Of course... and I don't intend to ignore it; in fact I explicitly dedicate a section to it. But it's hard to write a comprehensive article about that right now and I thought it would be good to get this thought out now with a bunch of caveats.

I know, I'm just saying that the method of presentation is sort of problematic because it implies that the future effects are a secondary or unnecessary concern. Some people think that it's silly to worry about the effect of interventions on e.g. social systems 200 years from now, so they ignore far future effects. But the effects of poverty interventions upon social directions and governance within a 25-year timeframe are a different story and shouldn't be lumped in with the former kinds of issues.

I'm not sure how that follows. Could you sketch that out for me?

Well if the best animal charities are 250x better than the best human charities then a 1-in-250 chance of picking the best animal charity implies that it's just as good as completely certain donations to the best human charity.

Comment author: Peter_Hurford  (EA Profile) 03 June 2016 09:45:04PM 0 points [-]

Well if the best animal charities are 250x better than the best human charities then a 1-in-250 chance of picking the best animal charity implies that it's just as good as completely certain donations to the best human charity.

That would only be true if there were no charities of negative value that you might accidentally pick.

Comment author: kbog  (EA Profile) 04 June 2016 02:44:11PM *  0 points [-]

Assuming a reasonable prior about the effects of charities, if there are a few at 250x then there are also more at 200x, 150x and 100x that we are likely to fund, but the chance that we would accidentally pick a harmful charity when we think we are picking the best one is tiny if we know anything about charities. Even granting an assumption of being totally ignorant about charities and picking randomly, to argue that human charities are better you would have to assume that for every effort which is +250, there is an effort which is at least as bad as -249, and for every effort which is +200, there is an effort which is at least as bad as -199, or at least an average which has the same effect - with almost half of animal charities being net negative.

Note that in that case you would be arguing that the vast majority of the perceived superiority of animal charities is due simply to variance. That seems false because we have strong reasons to expect animal charities to be fundamentally more effective due to the neglectedness of the issue and the intensity of the problem, and I don't see any prior reason to expect animal charities to be more variable in effectiveness than human charities.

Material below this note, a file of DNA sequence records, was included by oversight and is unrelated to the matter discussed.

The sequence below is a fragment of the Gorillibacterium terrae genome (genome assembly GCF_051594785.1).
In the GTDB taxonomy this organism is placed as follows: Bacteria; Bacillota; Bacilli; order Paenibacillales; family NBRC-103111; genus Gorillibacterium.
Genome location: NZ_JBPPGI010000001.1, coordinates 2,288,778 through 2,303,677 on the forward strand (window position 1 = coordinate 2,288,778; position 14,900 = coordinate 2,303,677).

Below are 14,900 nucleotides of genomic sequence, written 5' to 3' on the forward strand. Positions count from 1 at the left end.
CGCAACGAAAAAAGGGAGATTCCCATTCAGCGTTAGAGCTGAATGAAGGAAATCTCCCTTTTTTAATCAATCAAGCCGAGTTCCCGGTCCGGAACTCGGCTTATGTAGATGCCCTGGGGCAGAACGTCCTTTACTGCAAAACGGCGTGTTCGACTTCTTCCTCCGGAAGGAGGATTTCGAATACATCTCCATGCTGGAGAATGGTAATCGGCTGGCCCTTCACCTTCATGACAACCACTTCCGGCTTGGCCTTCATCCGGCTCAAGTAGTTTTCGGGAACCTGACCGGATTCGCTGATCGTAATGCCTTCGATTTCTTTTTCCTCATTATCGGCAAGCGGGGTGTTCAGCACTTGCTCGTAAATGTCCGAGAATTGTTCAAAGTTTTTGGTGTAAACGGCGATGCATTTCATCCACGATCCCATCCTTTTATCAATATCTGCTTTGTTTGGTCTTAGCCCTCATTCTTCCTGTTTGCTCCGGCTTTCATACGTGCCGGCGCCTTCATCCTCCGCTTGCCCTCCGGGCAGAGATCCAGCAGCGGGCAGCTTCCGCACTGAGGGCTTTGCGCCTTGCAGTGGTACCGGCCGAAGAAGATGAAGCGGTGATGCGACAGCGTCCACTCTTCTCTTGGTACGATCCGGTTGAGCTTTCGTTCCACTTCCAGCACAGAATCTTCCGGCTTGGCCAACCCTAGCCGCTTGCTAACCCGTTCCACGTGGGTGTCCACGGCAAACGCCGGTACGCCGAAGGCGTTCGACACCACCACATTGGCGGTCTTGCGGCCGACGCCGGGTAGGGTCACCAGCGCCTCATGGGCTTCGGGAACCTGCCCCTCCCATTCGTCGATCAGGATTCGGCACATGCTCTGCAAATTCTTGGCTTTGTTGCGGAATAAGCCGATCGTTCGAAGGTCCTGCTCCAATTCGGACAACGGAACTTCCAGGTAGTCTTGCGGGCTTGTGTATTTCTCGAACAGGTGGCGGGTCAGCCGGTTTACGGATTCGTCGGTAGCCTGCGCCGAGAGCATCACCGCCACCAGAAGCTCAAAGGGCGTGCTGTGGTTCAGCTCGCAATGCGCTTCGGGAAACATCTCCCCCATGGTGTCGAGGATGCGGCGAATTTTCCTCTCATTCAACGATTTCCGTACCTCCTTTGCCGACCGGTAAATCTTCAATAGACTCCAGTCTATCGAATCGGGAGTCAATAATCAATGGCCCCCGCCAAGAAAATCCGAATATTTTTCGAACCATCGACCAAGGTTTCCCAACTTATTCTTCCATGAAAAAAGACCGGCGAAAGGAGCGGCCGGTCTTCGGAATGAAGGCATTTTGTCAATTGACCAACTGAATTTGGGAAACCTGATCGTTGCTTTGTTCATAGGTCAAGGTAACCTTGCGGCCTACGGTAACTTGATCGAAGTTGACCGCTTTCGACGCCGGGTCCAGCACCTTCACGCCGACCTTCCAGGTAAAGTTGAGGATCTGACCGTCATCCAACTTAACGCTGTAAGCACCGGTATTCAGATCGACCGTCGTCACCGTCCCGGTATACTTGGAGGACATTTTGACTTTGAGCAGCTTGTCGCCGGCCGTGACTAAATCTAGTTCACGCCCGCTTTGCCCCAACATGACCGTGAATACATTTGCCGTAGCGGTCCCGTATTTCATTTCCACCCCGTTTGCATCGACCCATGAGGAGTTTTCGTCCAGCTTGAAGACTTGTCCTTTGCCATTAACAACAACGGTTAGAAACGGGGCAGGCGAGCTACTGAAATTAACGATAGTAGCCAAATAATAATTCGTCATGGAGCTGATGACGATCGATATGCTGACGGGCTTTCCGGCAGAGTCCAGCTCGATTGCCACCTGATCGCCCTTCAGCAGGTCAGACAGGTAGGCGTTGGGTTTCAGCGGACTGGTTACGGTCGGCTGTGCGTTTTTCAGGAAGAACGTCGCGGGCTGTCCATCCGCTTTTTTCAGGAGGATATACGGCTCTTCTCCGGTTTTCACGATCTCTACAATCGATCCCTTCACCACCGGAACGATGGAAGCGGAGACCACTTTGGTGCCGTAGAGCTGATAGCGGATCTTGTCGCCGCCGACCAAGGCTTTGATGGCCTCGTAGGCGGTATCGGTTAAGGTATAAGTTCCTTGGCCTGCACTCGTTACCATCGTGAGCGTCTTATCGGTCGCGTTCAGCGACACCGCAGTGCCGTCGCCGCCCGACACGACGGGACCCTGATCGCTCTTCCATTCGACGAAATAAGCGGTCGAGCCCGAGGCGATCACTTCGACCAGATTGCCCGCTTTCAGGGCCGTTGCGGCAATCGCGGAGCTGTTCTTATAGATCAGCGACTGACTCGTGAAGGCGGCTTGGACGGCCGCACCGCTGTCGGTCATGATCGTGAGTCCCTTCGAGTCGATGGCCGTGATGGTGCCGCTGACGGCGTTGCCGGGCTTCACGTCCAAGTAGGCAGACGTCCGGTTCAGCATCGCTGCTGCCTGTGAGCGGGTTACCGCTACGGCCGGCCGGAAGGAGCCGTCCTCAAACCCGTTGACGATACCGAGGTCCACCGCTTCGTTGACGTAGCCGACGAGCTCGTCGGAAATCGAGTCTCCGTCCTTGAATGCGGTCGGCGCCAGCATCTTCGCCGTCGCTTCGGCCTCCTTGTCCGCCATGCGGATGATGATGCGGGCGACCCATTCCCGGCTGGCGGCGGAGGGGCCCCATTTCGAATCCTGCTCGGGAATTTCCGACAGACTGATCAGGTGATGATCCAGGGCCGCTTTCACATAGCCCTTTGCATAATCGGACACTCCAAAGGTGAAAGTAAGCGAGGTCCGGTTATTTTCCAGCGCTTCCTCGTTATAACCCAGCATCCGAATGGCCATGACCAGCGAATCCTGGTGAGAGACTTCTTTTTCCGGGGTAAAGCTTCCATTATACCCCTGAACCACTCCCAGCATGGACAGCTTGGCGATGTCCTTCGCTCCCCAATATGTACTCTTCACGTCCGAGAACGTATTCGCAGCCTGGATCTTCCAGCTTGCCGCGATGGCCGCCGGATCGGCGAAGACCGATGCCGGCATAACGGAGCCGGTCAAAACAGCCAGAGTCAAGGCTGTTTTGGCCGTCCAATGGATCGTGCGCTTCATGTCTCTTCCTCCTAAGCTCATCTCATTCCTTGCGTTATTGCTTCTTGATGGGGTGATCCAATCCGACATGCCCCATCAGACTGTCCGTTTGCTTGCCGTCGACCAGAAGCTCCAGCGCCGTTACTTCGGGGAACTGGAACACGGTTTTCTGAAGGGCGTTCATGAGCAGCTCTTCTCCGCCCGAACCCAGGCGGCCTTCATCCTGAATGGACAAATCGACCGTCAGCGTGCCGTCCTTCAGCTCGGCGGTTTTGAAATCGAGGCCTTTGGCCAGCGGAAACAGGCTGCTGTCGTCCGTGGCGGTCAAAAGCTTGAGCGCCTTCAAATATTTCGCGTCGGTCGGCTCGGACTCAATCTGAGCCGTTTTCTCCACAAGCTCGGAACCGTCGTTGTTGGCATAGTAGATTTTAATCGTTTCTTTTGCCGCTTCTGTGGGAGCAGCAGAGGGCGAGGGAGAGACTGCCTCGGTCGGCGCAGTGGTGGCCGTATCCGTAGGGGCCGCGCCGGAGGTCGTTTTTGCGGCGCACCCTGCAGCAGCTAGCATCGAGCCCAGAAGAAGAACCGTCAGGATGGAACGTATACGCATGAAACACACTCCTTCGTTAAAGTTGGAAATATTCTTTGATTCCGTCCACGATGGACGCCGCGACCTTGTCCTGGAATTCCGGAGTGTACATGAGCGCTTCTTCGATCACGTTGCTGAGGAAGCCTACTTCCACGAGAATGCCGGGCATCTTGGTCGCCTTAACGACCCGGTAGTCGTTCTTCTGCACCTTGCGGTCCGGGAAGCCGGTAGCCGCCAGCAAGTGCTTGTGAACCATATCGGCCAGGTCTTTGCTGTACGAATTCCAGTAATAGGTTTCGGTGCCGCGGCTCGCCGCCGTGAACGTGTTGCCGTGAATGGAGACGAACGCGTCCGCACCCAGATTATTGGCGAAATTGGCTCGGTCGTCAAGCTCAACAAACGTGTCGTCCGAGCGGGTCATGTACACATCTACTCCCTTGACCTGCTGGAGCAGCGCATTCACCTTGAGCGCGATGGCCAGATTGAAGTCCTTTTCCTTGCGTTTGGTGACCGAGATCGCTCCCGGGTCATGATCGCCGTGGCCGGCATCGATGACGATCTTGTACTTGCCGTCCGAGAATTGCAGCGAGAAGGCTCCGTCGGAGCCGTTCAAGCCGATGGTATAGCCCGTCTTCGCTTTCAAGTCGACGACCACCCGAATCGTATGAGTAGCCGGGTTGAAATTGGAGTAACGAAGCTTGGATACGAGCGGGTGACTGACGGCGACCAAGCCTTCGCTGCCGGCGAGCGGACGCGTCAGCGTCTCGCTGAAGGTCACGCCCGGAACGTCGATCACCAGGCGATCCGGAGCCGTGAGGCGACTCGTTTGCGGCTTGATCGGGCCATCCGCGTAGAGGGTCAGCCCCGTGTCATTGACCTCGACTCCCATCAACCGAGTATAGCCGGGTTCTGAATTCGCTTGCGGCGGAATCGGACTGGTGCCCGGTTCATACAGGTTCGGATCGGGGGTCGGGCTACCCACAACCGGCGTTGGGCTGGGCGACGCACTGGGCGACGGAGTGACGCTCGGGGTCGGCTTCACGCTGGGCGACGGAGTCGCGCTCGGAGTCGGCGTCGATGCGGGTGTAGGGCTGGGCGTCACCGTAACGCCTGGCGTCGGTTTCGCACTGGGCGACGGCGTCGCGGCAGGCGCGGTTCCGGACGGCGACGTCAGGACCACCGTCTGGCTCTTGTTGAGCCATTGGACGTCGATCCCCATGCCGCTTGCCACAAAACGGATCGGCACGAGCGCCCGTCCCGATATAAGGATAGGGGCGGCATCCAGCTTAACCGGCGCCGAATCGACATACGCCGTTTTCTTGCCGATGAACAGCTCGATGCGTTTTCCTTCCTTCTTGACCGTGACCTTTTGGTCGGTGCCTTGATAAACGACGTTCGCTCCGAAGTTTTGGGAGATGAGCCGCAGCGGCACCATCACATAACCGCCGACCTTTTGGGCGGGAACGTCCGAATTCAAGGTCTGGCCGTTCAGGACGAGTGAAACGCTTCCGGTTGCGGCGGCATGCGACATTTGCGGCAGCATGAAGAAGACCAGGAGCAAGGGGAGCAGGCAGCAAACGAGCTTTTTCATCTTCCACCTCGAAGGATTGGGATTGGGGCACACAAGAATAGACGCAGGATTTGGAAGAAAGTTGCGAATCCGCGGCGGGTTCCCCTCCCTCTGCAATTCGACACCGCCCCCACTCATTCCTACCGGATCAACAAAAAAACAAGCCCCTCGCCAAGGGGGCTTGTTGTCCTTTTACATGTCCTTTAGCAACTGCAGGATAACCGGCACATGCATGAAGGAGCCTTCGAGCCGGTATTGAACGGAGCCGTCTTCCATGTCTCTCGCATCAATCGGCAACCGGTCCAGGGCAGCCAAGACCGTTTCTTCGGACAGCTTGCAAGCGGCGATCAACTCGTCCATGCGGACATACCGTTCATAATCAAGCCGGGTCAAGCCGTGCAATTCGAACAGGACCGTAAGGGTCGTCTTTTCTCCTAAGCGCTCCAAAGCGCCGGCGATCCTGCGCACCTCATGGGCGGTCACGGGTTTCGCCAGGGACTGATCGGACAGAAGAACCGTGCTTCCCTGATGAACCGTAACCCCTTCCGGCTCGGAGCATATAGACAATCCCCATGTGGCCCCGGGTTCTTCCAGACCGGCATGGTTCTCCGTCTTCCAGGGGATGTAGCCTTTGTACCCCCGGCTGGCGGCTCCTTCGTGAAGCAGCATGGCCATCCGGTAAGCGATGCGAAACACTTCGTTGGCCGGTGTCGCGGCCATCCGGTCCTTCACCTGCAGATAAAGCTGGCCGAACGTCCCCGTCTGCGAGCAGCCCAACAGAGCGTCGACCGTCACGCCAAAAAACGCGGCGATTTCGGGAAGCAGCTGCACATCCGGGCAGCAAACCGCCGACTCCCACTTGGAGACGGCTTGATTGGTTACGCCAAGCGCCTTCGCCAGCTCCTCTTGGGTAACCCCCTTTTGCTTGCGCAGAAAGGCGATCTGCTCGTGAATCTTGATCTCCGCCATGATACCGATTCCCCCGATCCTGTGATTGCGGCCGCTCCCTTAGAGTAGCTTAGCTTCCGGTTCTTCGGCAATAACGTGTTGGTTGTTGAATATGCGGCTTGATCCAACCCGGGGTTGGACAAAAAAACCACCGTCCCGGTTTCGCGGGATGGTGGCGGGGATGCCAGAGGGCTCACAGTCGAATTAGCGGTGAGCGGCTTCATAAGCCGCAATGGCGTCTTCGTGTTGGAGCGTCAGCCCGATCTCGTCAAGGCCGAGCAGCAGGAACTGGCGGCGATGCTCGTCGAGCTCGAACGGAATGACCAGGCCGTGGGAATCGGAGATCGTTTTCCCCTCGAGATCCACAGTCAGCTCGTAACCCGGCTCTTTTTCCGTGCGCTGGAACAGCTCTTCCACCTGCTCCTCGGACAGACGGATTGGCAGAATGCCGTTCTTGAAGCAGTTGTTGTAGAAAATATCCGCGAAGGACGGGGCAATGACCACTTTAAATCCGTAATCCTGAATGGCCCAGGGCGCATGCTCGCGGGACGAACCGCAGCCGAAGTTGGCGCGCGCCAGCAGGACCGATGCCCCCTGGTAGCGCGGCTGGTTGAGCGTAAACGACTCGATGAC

Comment author: Peter_Hurford  (EA Profile) 04 June 2016 04:40:35PM 1 point [-]

Even granting an assumption of being totally ignorant about charities and picking randomly, to argue that human charities are better you would have to assume that for every effort which is +250, there is an effort which is at least as bad as -249

You don't necessarily have to assume the impacts are normally distributed around 0 -- they could take a wide variety of distributions.

-

I don't see any prior reason to expect animal charities to be more variable in effectiveness than human charities.

Why not? It seems much easier to be accidentally counterproductive in animal rights advocacy than in global health.

Comment author: kbog  (EA Profile) 04 June 2016 07:06:28PM *  1 point [-]

You don't necessarily have to assume the impacts are normally distributed around 0 -- they could take a wide variety of distributions.

Yes, like I said: "or at least an average which has the same effect". Whatever distribution you assume would be implausible. Either there's just a few animal charities which are horrifically bad, like thousands of times worse than the best human charities are good... or the vast, vast majority of animal charities account for some kind of moderate harm.

Why not? It seems much easier to be accidentally counterproductive in animal rights advocacy than in global health.

Global health efforts do have controversial outcomes, and animal advocacy efforts are mostly advancing on mutually supporting fronts of changing ideas and behavior. I really don't see where this seeming-ness comes from, especially not the degree of seeming-ness that would be needed to indicate that the variance of animal charities is ten or twenty or a hundred times greater than that of human charities.

Comment author: MichaelDickens  (EA Profile) 31 May 2016 09:43:23PM *  4 points [-]

My own analysis of the raw data provided

I'm glad someone's getting something out of the two hours I spent manually copying all the DCP2 estimates :)